Glass Girl

Glass Girl

Blurb:“The ice cold fear I’d felt, not knowing if Wyatt was alive, pressed into the wall with other girls and surrounded by guys who were unspeakably brave, hit my body again in a wave.

“This was trauma – the gift that keeps on giving.”

When Meg Kavanagh finds herself in the unthinkable role of grieving sister, she discovers some harsh truths–parents aren’t perfect, life’s not always sweet, and the dead don’t write back. Her famous artist mom grieves by slowly disappearing, and her dad copes by moving them to a small town in Wyoming.

What she finds in Wyoming blindsides her.

His name is Henry Whitmire and he’s a rancher’s son who pulls Meg into his larger-than-life world and shows her that the best things in life – like falling in love and finding mercy – require uncommon courage. 

The only way to describe Glass Girl by Laura Anderson Kurk is using words like powerful or impactful or — you get the picture. When I turned the last page and set the book down, I was unsettled. This is the kind of journey that requires days to digest. Yes, it was that good.

There were so many aspects about Glass Girl I enjoyed. Initially, what enticed me to the story is that most of it takes place in Wyoming. Having married a Wyoming boy and lived there for five years, I was excited to read a book that took place in an all-too-often-overlooked state and read the viewpoint of a transplant like myself. And I had no trouble slipping into the setting – I pictured the small town of Buffalo, WY until the book clarified that they were closer to the Worland/Thermopolis area. Slightly different scenery but same Wyomingite vibe.   In fact, the only inconsistency I found was a scene where Meg experiences hot springs for the first time. Speaking from my own first encounter, there is no way she would not have noticed and commented on the heavy sulfur smell. Believe me, it’s a shock when you aren’t expecting it!!  😉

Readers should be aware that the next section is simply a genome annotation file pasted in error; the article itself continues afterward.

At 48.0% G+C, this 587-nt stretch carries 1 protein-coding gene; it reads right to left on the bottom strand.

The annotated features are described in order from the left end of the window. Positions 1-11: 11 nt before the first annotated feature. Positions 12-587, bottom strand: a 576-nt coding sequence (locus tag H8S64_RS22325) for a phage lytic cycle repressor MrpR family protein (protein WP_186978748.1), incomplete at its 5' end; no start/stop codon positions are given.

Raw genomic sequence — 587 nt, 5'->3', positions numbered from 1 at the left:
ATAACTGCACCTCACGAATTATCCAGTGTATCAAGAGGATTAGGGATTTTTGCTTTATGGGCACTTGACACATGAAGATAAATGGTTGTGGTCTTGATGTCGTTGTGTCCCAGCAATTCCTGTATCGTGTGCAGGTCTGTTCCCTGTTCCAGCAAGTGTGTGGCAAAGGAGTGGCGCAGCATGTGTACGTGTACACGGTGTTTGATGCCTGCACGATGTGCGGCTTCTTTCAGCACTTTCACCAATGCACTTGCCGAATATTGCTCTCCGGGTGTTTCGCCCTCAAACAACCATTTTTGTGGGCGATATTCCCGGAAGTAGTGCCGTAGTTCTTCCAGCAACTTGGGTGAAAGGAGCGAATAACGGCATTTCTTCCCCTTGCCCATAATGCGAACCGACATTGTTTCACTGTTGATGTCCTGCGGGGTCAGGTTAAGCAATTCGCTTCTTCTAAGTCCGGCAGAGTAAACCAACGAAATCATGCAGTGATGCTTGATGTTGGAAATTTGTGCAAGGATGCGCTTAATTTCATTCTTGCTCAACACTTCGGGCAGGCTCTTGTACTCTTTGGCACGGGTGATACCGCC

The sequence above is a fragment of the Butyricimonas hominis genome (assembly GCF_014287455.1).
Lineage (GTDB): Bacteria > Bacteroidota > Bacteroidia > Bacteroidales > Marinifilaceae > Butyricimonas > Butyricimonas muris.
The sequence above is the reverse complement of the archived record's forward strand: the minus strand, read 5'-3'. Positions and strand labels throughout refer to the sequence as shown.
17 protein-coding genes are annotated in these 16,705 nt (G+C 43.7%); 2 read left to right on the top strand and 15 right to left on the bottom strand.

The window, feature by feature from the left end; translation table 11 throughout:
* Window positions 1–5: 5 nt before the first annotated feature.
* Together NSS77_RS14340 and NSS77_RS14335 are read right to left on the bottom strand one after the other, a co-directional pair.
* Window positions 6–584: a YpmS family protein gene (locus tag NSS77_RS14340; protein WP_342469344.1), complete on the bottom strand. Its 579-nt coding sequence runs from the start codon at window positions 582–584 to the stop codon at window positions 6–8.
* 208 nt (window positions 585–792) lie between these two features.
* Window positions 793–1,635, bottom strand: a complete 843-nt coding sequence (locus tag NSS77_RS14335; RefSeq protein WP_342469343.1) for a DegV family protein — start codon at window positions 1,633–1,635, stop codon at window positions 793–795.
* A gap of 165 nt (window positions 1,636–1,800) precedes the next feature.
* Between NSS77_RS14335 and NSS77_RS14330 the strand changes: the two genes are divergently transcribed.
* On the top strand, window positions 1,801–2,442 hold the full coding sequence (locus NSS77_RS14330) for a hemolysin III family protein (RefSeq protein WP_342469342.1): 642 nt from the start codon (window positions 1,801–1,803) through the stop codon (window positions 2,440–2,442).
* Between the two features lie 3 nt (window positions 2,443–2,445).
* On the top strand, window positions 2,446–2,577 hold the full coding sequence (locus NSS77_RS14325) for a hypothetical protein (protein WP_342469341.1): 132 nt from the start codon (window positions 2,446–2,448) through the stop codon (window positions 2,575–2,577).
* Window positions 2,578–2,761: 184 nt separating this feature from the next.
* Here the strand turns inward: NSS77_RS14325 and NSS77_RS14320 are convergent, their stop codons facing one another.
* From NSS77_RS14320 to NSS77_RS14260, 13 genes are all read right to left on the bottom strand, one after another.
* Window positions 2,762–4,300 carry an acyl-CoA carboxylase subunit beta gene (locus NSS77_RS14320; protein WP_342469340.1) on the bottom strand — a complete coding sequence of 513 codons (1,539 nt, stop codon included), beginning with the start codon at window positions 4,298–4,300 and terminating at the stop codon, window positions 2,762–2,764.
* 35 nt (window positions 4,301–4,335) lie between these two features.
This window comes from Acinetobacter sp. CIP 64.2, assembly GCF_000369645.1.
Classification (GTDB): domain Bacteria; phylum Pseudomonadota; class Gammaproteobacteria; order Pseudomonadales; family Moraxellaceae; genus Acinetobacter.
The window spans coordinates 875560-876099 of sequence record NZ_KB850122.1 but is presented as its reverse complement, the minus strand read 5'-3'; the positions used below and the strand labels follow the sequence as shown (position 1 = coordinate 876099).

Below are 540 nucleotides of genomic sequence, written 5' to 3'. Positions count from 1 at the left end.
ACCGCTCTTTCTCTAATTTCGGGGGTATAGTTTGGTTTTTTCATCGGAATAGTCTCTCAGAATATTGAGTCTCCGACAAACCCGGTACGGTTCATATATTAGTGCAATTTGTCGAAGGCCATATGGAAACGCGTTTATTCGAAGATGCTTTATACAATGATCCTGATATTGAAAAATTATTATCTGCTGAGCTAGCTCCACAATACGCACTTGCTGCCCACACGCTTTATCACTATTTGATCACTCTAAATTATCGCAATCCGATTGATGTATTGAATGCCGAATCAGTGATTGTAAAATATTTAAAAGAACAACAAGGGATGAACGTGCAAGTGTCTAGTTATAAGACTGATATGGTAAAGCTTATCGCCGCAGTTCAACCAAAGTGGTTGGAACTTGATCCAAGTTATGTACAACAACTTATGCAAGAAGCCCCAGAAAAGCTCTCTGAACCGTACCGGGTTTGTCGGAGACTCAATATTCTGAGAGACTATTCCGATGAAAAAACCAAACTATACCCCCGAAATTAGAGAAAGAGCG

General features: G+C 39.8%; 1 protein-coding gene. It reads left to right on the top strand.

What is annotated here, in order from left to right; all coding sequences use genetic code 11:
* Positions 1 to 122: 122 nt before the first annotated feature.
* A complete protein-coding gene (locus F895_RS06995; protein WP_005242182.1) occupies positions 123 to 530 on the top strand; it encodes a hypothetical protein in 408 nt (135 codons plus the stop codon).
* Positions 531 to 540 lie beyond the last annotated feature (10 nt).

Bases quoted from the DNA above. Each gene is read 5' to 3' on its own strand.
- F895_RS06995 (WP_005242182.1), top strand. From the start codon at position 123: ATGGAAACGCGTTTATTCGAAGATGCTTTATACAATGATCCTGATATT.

If I step back and analyze the book critically, I didn’t love the romance.  If I was a teen perhaps I would feel differently but as a mother… Henry was sweet and kind and, frankly, a little too perfect. My biggest issue was how the two of them were constantly completely alone, one of those times she actually sat on his lap while wearing a bathing suit, and they went on an overnight trip (albeit with semi-competent adult supervision). Meg was foolish at times and exposed herself to several dangerous situations but they were realistic teen scenarios and I don’t think she really had a Christian faith to fall back on at those points in the story. But Henry did and so I found his deliberately exposing the two of them to constant physical temptation disconcerting mainly because he seemed to have no qualms over it.

But the true gem of the story is Meg’s journey in learning grace, mercy, forgiveness and love. In applying them to her classmates, her family, and ultimately herself. It’s difficult to explain but the entire subject-matter is handled so thoughtfully and deeply. It’s powerful and woven throughout the entire book in a growing theme. I think a reader would be challenged to experience Glass Girl and not emerge a better person – a Christian with a deeper faith.

Do you enjoy introspective books?

Disclosure of Material Connection: I won a copy from in a giveaway. I was not required to write a positive review (or any review at all). The opinions I have expressed are my own. I am disclosing this in accordance with the Federal Trade Commission’s 16 CFR, Part 255: “Guides Concerning the Use of Endorsements and Testimonials in Advertising.



  1. Almost 2 months later I’m finally seeing this post. Sorry! I took that break in December and it must have slipped my radar.

    I agree with you about the couple being alone A LOT. If Henry wasn’t so perfect, they could have gone a lot farther than they wanted. I do wonder about Christian books where teens get to spend so much time alone, especially at each other’s houses or in each other’s bedrooms!

    But I agree with you on Meg’s journey. That was the heartfelt part that was worth reading.

    If you do happen to pick up the second in the series, Henry is no longer perfect. At points, you almost wonder if he’s the same character. i like Henry in the second story better because he isn’t perfect.

    Liked by 1 person

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